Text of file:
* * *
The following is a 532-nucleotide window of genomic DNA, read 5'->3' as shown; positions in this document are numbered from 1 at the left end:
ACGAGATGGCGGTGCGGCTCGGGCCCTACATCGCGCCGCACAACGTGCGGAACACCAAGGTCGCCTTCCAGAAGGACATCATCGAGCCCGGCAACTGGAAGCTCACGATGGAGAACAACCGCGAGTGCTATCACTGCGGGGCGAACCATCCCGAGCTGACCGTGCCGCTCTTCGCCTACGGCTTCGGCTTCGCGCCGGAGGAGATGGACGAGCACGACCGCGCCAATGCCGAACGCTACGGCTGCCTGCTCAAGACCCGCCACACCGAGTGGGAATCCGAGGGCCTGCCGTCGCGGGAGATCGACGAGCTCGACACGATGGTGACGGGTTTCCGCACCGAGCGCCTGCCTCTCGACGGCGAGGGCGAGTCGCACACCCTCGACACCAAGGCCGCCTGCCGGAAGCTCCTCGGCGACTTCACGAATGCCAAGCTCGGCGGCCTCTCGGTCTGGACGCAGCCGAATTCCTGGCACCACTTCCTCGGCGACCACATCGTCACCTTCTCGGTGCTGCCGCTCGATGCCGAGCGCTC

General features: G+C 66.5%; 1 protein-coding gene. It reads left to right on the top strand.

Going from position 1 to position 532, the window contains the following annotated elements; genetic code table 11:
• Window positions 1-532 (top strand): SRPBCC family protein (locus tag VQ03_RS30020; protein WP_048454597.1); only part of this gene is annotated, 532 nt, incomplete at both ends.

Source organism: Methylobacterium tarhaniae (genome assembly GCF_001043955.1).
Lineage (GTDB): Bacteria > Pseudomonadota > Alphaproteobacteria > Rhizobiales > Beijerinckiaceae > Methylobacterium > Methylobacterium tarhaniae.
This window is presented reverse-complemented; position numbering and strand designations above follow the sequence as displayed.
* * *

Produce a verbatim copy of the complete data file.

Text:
The following is a 532-nucleotide window of genomic DNA, read 5'->3' as shown; positions in this document are numbered from 1 at the left end:
ACGAGATGGCGGTGCGGCTCGGGCCCTACATCGCGCCGCACAACGTGCGGAACACCAAGGTCGCCTTCCAGAAGGACATCATCGAGCCCGGCAACTGGAAGCTCACGATGGAGAACAACCGCGAGTGCTATCACTGCGGGGCGAACCATCCCGAGCTGACCGTGCCGCTCTTCGCCTACGGCTTCGGCTTCGCGCCGGAGGAGATGGACGAGCACGACCGCGCCAATGCCGAACGCTACGGCTGCCTGCTCAAGACCCGCCACACCGAGTGGGAATCCGAGGGCCTGCCGTCGCGGGAGATCGACGAGCTCGACACGATGGTGACGGGTTTCCGCACCGAGCGCCTGCCTCTCGACGGCGAGGGCGAGTCGCACACCCTCGACACCAAGGCCGCCTGCCGGAAGCTCCTCGGCGACTTCACGAATGCCAAGCTCGGCGGCCTCTCGGTCTGGACGCAGCCGAATTCCTGGCACCACTTCCTCGGCGACCACATCGTCACCTTCTCGGTGCTGCCGCTCGATGCCGAGCGCTC

General features: G+C 66.5%; 1 protein-coding gene. It reads left to right on the top strand.

Going from position 1 to position 532, the window contains the following annotated elements; genetic code table 11:
• Window positions 1-532 (top strand): SRPBCC family protein (locus tag VQ03_RS30020; protein WP_048454597.1); only part of this gene is annotated, 532 nt, incomplete at both ends.

Source organism: Methylobacterium tarhaniae (genome assembly GCF_001043955.1).
Lineage (GTDB): Bacteria > Pseudomonadota > Alphaproteobacteria > Rhizobiales > Beijerinckiaceae > Methylobacterium > Methylobacterium tarhaniae.
This window is presented reverse-complemented; position numbering and strand designations above follow the sequence as displayed.